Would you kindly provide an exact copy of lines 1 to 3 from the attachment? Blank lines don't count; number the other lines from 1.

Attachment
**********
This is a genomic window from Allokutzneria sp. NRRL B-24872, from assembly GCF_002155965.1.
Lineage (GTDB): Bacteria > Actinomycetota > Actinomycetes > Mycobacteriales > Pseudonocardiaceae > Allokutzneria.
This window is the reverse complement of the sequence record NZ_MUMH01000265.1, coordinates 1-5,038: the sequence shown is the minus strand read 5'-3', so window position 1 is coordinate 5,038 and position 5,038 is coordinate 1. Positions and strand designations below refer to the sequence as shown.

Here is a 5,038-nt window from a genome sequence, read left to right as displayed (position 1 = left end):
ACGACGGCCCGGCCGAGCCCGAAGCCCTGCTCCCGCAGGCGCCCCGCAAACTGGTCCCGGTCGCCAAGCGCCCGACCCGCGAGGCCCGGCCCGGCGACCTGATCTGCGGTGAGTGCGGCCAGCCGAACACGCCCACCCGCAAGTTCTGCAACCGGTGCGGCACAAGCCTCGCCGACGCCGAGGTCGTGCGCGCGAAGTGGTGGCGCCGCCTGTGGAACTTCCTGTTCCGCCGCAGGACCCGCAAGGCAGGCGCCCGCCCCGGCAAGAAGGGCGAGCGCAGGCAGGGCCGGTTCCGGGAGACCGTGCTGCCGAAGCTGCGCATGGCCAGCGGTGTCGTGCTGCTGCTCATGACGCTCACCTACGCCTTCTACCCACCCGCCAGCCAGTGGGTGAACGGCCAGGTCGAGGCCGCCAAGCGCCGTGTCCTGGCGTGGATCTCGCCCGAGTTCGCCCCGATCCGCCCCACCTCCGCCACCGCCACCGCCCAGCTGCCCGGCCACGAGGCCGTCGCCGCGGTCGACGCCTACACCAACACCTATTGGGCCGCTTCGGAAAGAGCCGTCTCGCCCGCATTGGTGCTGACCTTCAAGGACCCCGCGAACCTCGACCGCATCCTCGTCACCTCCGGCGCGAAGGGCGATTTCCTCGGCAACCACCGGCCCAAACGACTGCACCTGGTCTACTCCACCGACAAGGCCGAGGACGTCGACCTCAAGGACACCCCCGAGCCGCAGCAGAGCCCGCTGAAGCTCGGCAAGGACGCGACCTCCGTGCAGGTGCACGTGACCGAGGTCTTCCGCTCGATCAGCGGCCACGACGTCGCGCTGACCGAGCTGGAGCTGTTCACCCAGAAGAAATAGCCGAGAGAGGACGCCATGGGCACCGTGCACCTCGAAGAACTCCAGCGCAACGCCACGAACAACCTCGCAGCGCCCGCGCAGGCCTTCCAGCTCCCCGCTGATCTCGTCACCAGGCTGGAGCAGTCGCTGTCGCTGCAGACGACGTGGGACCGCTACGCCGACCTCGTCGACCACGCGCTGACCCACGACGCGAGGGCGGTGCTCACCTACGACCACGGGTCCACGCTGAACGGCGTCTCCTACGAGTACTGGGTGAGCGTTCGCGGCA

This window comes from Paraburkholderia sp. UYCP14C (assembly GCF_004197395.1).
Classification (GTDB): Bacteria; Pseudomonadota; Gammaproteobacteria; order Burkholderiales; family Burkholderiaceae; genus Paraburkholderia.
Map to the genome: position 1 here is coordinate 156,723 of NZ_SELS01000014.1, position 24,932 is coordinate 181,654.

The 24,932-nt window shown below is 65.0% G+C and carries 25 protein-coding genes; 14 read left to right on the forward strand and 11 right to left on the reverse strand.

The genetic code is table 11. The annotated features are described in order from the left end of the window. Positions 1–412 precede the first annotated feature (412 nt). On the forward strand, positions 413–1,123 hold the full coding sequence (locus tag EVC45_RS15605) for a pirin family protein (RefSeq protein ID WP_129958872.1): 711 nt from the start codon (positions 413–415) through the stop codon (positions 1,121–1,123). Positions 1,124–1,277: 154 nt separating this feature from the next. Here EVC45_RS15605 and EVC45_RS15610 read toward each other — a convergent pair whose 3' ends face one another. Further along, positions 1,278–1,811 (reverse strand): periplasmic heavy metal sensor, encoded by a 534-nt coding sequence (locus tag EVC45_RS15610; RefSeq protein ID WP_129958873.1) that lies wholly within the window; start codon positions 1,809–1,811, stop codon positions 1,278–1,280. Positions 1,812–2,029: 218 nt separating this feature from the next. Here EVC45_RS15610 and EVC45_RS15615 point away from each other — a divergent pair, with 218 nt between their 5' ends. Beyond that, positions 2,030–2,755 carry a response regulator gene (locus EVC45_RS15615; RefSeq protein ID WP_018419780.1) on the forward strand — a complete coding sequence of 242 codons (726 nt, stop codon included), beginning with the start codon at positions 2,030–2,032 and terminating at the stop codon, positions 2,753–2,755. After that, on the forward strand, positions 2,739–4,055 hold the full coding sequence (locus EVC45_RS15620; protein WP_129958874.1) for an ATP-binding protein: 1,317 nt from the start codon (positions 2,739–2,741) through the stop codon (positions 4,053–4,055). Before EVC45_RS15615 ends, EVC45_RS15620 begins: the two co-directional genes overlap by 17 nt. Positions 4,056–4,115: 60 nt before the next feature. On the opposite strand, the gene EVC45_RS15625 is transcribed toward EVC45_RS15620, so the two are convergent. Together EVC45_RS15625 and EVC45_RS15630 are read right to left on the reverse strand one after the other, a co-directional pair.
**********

This is a genomic window from Allokutzneria sp. NRRL B-24872, from assembly GCF_002155965.1.
Lineage (GTDB): Bacteria > Actinomycetota > Actinomycetes > Mycobacteriales > Pseudonocardiaceae > Allokutzneria.
This window is the reverse complement of the sequence record NZ_MUMH01000265.1, coordinates 1-5,038: the sequence shown is the minus strand read 5'-3', so window position 1 is coordinate 5,038 and position 5,038 is coordinate 1. Positions and strand designations below refer to the sequence as shown.